Sunday, April 6, 2014

Why clergy lose their faith


People convert to faith and people lose faith. But what happens when clergy lose their faith?

Last year I posted an article about conversions, deconversions, and transformations. In December, Philosopher Daniel Dennett and Clinical Social Worker, Linda LaScola reported the results of their qualitative study of 35 clergy and seminary students who lost their faith. The title of the book, Caught in the Pulpit, captures the dilemma.

Who did they study?

All of the participants were Caucasian Americans.  Most were clergy with pulpit ministries (27) but some were in seminary (5 students, 3 professors). There were Jewish Rabbis but the rest were Catholic or Protestant Christian clergy. There were men (30) and women (5) from theologically conservative and liberal denominations.

The authors use the word literal to refer to fundamentalist groups. By literal they mean religious groups that view the Biblical text as inerrant. They offer examples of literals: Pentecostals, Mormons, and Seventh Day Adventists. Liberals rely on metaphor, symbolism, and poetry when interpreting Scripture. Examples of liberals include Unitarians and Episcopalians.

How did they conduct their study?
They conducted 90 interviews of 35 volunteer participants. The initial list of participants came from people who contacted the authors and colleagues over several years. The interviews yielded 120 hours of recorded results, which were analyzed by the authors. Because many were employed, they used fictitious names.

What did they find?
I selected several of their findings. You can find more in the book or by viewing Linda LaScola's interview on YouTube
The participants were all "very good people" who struggled with their faith.
They entered ministry because they wanted to help people.
Their doubts created inner distress. Many began to doubt their faith during seminary.
Their search for truth led them to give up on various beliefs. “It shook them,” Linda reported.
Many would like to continue their ministry but struggle with sincerity.
Linda reported four themes that characterized their seminary experience:
1. Some were fascinated with the new knowledge.
2. Some struggled with doubts but thought they would stick it out
3. Some reported the seeds of doubt began in seminary.
4. Some did not analyze what they learned. Instead, they focused on their studies.
Many reported their joy at the freedom to understand the world better.
Many acknowledged their losses in terms of faith and concerns about relationships with friends and family.

Some liberal clergy who are still in the pulpit interpret the Bible and the creeds in a metaphorical manner. They might focus on moral teachings.

It is harder for fundamentalist clergy who may feel more desperate to “get out.”
Fundamentalists were more prone to depression, including suicidal depression. They disguise their beliefs by talking about what the Bible says.

What are the limitations of the study?
Well it’s pretty hard to tell what percentage of clergy share these experiences. The authors don’t deny this difficulty. So, at best, we have an idea that some religious leaders struggled with doubts that led them to either deconvert or find ways to maintain employment despite uncomfortable feelings.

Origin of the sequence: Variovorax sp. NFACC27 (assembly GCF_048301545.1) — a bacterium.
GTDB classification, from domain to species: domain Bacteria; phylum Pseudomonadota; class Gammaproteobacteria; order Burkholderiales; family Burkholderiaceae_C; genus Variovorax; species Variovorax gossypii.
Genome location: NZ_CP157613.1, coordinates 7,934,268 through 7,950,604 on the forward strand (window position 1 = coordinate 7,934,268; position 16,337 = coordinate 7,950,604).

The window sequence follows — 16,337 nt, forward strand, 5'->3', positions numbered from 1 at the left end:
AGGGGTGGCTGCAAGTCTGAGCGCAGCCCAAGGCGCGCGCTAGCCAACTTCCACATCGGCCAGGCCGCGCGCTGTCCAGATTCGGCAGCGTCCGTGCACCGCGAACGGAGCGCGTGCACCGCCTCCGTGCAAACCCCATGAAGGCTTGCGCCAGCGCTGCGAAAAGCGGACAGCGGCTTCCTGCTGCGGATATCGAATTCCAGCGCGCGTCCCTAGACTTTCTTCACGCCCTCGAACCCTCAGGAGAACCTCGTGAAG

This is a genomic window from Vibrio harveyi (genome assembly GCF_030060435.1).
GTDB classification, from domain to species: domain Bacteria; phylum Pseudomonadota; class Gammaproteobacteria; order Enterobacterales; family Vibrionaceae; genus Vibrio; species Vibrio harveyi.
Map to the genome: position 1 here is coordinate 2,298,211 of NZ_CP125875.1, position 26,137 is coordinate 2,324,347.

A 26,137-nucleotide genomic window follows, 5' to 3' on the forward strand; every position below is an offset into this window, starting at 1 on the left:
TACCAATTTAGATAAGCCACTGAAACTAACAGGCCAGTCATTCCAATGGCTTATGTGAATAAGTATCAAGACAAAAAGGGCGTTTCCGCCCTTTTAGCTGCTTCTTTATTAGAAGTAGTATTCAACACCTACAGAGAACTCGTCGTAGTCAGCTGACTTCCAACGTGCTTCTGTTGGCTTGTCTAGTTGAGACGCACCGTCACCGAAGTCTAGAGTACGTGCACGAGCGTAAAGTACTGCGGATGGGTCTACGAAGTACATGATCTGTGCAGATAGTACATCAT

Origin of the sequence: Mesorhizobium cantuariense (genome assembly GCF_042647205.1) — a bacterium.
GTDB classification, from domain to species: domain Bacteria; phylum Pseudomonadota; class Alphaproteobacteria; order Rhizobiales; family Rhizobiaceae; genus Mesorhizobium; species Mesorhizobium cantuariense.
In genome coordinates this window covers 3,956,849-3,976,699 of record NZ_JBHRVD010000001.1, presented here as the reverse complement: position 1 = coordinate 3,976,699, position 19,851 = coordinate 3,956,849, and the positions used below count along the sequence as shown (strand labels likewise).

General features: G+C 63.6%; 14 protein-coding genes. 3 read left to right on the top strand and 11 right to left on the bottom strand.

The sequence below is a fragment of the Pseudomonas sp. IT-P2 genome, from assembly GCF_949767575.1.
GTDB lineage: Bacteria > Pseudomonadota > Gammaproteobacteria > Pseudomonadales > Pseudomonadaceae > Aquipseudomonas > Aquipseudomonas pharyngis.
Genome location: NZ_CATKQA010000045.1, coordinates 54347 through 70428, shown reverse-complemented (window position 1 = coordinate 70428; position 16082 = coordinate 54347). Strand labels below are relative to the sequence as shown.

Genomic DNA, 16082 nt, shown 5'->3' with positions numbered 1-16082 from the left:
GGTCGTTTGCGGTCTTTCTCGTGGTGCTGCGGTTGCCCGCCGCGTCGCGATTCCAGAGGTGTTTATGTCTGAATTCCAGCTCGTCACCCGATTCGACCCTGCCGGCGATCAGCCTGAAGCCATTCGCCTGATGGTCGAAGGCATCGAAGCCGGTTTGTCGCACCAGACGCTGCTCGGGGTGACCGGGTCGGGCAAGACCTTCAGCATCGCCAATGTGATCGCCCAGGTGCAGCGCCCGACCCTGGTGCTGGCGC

How might these results fit with other studies?
It is hard to know how these results fit with other research because there are few published studies on this subject.

Recent survey research suggests a growing trend toward people identifying as less religious than in the past. But it is hard to know if this is a change in the percentage of people who have given up faith or a change in how many people are more willing to admit that they have no faith. See Pew Forum.

Also, we do not know how many of the nones (people who do not identify with faith) are agnostic, atheistic, or just not identifying with traditional religions.

Streib and Klein asked some research questions in their 2013 summary of "Atheists, Agnostics, and Apostates." “Are the shifts to atheism, agnosticism, and apostasy associated with an increase or a decrease in psychological well-being? How do these religious positions affect physical health? Do they lead to differences in preferences in the ways of coping with major life stressors?” (From the abstract).

More Thoughts
The authors realize people vary in terms of their literal-liberal dimension. I would prefer a more refined distinction based on what beliefs they endorsed at some point in their spiritual journey.

Although there is a role for qualitative research, it would still be nice to know a little more about the mental health status. How many of the sample struggled with what type of stress and depression? How many sought counsel for spiritual or other conditions?

I like the intratextual model of religious fundamentalism put forth by experienced psychology of religion scientists. In this study, the authors seem to describe differences for clergy who were from fundamentalist vs. liberal traditions. I think the intratextual model could help identify some of the differences within the small sample.

It would be nice to know what factors might predict deconversion and if there are common pathways for people with certain characteristics.


Religious fundamentalism

Religious conversions

Link to a YouTube interview with Linda LaScola.

Dennett, D. C. & LaScola, L. (2013). Caught in the pulpit: Leaving belief behind (Kindle Edition). 

Streib, H., & Klein, C. (2013). Atheists, agnostics, and apostates. In K. I. Pargament, J. J. Exline, J. W. Jones (Eds.) , APA handbook of psychology, religion, and spirituality (Vol 1): Context, theory, and research (pp. 713-728). Washington, DC US: American Psychological Association. doi:10.1037/14045-040

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